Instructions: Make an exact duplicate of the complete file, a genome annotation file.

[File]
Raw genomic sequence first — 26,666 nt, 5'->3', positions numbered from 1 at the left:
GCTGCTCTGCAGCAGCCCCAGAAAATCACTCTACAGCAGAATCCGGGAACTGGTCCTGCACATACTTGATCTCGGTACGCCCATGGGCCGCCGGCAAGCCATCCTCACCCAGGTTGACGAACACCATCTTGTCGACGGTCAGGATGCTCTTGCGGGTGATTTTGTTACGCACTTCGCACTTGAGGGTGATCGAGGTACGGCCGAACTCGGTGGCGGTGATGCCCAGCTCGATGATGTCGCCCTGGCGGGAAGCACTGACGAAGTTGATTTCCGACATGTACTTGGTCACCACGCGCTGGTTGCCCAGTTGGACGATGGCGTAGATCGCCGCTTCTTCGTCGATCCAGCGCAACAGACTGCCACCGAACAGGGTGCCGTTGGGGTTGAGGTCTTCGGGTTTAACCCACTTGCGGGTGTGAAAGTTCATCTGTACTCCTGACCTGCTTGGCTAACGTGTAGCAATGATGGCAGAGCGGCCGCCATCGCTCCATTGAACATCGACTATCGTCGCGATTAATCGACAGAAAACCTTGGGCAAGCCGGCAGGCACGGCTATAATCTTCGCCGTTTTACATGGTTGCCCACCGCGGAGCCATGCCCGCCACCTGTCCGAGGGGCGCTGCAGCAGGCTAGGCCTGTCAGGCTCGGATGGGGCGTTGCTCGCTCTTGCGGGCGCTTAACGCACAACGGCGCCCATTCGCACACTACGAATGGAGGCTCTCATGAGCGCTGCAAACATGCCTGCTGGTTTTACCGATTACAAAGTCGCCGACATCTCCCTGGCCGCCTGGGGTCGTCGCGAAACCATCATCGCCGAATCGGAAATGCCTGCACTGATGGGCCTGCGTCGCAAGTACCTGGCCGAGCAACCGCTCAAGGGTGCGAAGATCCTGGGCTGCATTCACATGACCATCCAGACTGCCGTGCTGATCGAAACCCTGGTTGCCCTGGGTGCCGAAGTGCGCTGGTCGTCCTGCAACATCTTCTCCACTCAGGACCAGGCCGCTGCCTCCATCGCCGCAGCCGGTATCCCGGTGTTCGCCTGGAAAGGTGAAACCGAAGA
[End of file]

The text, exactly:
Raw genomic sequence first — 26,666 nt, 5'->3', positions numbered from 1 at the left:
GCTGCTCTGCAGCAGCCCCAGAAAATCACTCTACAGCAGAATCCGGGAACTGGTCCTGCACATACTTGATCTCGGTACGCCCATGGGCCGCCGGCAAGCCATCCTCACCCAGGTTGACGAACACCATCTTGTCGACGGTCAGGATGCTCTTGCGGGTGATTTTGTTACGCACTTCGCACTTGAGGGTGATCGAGGTACGGCCGAACTCGGTGGCGGTGATGCCCAGCTCGATGATGTCGCCCTGGCGGGAAGCACTGACGAAGTTGATTTCCGACATGTACTTGGTCACCACGCGCTGGTTGCCCAGTTGGACGATGGCGTAGATCGCCGCTTCTTCGTCGATCCAGCGCAACAGACTGCCACCGAACAGGGTGCCGTTGGGGTTGAGGTCTTCGGGTTTAACCCACTTGCGGGTGTGAAAGTTCATCTGTACTCCTGACCTGCTTGGCTAACGTGTAGCAATGATGGCAGAGCGGCCGCCATCGCTCCATTGAACATCGACTATCGTCGCGATTAATCGACAGAAAACCTTGGGCAAGCCGGCAGGCACGGCTATAATCTTCGCCGTTTTACATGGTTGCCCACCGCGGAGCCATGCCCGCCACCTGTCCGAGGGGCGCTGCAGCAGGCTAGGCCTGTCAGGCTCGGATGGGGCGTTGCTCGCTCTTGCGGGCGCTTAACGCACAACGGCGCCCATTCGCACACTACGAATGGAGGCTCTCATGAGCGCTGCAAACATGCCTGCTGGTTTTACCGATTACAAAGTCGCCGACATCTCCCTGGCCGCCTGGGGTCGTCGCGAAACCATCATCGCCGAATCGGAAATGCCTGCACTGATGGGCCTGCGTCGCAAGTACCTGGCCGAGCAACCGCTCAAGGGTGCGAAGATCCTGGGCTGCATTCACATGACCATCCAGACTGCCGTGCTGATCGAAACCCTGGTTGCCCTGGGTGCCGAAGTGCGCTGGTCGTCCTGCAACATCTTCTCCACTCAGGACCAGGCCGCTGCCTCCATCGCCGCAGCCGGTATCCCGGTGTTCGCCTGGAAAGGTGAAACCGAAGA